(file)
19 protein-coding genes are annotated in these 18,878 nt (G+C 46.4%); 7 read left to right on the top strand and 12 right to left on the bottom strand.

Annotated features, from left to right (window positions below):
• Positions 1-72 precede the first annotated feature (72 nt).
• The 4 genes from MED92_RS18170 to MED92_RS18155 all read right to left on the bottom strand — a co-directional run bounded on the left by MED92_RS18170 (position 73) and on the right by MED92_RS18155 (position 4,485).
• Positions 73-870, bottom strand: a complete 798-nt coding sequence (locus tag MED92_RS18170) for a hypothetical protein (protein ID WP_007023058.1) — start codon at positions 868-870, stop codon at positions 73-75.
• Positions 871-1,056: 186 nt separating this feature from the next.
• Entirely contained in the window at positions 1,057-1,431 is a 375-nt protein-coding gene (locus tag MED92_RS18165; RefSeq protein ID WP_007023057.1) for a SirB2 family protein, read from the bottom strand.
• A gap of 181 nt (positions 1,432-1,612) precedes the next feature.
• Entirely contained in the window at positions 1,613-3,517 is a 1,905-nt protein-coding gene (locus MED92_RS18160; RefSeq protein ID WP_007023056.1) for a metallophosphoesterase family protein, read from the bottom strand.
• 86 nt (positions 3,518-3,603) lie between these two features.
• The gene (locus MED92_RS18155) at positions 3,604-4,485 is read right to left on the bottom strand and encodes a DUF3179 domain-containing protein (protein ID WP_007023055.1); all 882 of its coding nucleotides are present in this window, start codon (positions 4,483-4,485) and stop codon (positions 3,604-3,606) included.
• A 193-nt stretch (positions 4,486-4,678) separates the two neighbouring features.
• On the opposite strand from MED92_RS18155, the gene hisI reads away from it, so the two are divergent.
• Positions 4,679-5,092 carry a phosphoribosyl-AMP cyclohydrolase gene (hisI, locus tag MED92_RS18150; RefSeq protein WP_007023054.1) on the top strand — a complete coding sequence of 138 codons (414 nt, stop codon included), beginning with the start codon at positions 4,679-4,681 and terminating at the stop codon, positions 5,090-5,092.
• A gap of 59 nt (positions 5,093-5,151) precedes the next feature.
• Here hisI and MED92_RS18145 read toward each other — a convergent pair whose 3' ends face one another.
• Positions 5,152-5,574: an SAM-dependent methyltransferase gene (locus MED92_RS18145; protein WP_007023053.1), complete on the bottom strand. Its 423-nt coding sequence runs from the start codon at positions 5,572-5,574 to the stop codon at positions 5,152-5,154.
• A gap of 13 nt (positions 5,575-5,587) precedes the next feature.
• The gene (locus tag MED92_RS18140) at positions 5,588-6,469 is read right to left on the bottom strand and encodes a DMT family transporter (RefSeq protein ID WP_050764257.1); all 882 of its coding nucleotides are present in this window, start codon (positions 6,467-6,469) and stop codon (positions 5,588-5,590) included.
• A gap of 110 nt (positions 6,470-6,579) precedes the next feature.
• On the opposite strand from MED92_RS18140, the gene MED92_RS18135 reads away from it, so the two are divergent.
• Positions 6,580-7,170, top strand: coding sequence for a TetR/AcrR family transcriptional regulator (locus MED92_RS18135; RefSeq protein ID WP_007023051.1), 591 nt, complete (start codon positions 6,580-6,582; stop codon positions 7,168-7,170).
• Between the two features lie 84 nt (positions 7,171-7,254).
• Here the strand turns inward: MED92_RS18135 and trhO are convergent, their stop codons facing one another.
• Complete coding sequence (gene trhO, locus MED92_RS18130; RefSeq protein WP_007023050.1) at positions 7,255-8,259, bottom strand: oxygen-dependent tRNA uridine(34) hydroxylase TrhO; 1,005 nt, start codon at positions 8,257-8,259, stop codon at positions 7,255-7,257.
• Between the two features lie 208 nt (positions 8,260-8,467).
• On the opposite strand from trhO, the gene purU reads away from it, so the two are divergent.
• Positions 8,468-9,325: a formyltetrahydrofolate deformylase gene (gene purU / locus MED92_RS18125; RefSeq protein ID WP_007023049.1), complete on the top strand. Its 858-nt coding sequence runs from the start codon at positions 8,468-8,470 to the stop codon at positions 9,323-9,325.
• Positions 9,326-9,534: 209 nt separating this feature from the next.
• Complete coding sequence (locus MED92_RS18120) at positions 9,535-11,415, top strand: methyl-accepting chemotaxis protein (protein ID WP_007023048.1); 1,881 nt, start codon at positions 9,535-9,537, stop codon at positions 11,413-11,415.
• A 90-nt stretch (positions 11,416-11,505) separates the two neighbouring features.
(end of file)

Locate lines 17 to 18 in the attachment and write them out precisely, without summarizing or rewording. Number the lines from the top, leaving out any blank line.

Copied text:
• Positions 5,152-5,574: an SAM-dependent methyltransferase gene (locus MED92_RS18145; protein WP_007023053.1), complete on the bottom strand. Its 423-nt coding sequence runs from the start codon at positions 5,572-5,574 to the stop codon at positions 5,152-5,154.
• A gap of 13 nt (positions 5,575-5,587) precedes the next feature.